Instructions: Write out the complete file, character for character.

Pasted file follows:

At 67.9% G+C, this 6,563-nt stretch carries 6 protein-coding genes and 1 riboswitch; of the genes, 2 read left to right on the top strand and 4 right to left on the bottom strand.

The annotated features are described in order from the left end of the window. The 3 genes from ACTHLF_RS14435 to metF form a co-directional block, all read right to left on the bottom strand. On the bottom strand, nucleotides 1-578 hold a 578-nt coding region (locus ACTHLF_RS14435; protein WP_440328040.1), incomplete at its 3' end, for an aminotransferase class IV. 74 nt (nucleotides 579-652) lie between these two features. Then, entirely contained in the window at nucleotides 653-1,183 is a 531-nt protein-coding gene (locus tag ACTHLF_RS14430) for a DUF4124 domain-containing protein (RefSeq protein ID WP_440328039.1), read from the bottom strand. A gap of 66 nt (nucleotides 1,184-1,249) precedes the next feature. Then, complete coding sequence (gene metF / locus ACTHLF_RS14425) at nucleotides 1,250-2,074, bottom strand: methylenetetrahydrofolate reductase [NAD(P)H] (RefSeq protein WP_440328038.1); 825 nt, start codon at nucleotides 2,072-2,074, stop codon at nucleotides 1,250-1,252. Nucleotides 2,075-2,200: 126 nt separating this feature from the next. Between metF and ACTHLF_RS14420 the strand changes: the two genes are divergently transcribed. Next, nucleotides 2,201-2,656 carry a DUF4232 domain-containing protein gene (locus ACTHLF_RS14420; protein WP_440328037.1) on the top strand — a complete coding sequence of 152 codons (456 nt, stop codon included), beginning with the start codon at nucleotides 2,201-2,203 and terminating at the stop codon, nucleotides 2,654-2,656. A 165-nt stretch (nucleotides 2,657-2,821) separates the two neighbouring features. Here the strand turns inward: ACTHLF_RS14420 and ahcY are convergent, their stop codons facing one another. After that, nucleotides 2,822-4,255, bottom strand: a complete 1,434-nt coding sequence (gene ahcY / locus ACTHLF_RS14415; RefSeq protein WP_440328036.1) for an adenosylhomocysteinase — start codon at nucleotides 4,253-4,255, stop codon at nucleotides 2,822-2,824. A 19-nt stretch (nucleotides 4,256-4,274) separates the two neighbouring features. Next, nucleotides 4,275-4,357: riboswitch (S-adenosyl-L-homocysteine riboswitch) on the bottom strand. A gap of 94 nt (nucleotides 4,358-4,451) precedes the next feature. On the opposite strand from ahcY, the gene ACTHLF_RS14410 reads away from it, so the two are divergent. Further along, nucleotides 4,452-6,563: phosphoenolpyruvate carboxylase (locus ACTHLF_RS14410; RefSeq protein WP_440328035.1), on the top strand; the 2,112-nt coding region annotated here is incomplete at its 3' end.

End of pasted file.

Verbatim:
At 67.9% G+C, this 6,563-nt stretch carries 6 protein-coding genes and 1 riboswitch; of the genes, 2 read left to right on the top strand and 4 right to left on the bottom strand.

The annotated features are described in order from the left end of the window. The 3 genes from ACTHLF_RS14435 to metF form a co-directional block, all read right to left on the bottom strand. On the bottom strand, nucleotides 1-578 hold a 578-nt coding region (locus ACTHLF_RS14435; protein WP_440328040.1), incomplete at its 3' end, for an aminotransferase class IV. 74 nt (nucleotides 579-652) lie between these two features. Then, entirely contained in the window at nucleotides 653-1,183 is a 531-nt protein-coding gene (locus tag ACTHLF_RS14430) for a DUF4124 domain-containing protein (RefSeq protein ID WP_440328039.1), read from the bottom strand. A gap of 66 nt (nucleotides 1,184-1,249) precedes the next feature. Then, complete coding sequence (gene metF / locus ACTHLF_RS14425) at nucleotides 1,250-2,074, bottom strand: methylenetetrahydrofolate reductase [NAD(P)H] (RefSeq protein WP_440328038.1); 825 nt, start codon at nucleotides 2,072-2,074, stop codon at nucleotides 1,250-1,252. Nucleotides 2,075-2,200: 126 nt separating this feature from the next. Between metF and ACTHLF_RS14420 the strand changes: the two genes are divergently transcribed. Next, nucleotides 2,201-2,656 carry a DUF4232 domain-containing protein gene (locus ACTHLF_RS14420; protein WP_440328037.1) on the top strand — a complete coding sequence of 152 codons (456 nt, stop codon included), beginning with the start codon at nucleotides 2,201-2,203 and terminating at the stop codon, nucleotides 2,654-2,656. A 165-nt stretch (nucleotides 2,657-2,821) separates the two neighbouring features. Here the strand turns inward: ACTHLF_RS14420 and ahcY are convergent, their stop codons facing one another. After that, nucleotides 2,822-4,255, bottom strand: a complete 1,434-nt coding sequence (gene ahcY / locus ACTHLF_RS14415; RefSeq protein WP_440328036.1) for an adenosylhomocysteinase — start codon at nucleotides 4,253-4,255, stop codon at nucleotides 2,822-2,824. A 19-nt stretch (nucleotides 4,256-4,274) separates the two neighbouring features. Next, nucleotides 4,275-4,357: riboswitch (S-adenosyl-L-homocysteine riboswitch) on the bottom strand. A gap of 94 nt (nucleotides 4,358-4,451) precedes the next feature. On the opposite strand from ahcY, the gene ACTHLF_RS14410 reads away from it, so the two are divergent. Further along, nucleotides 4,452-6,563: phosphoenolpyruvate carboxylase (locus ACTHLF_RS14410; RefSeq protein WP_440328035.1), on the top strand; the 2,112-nt coding region annotated here is incomplete at its 3' end.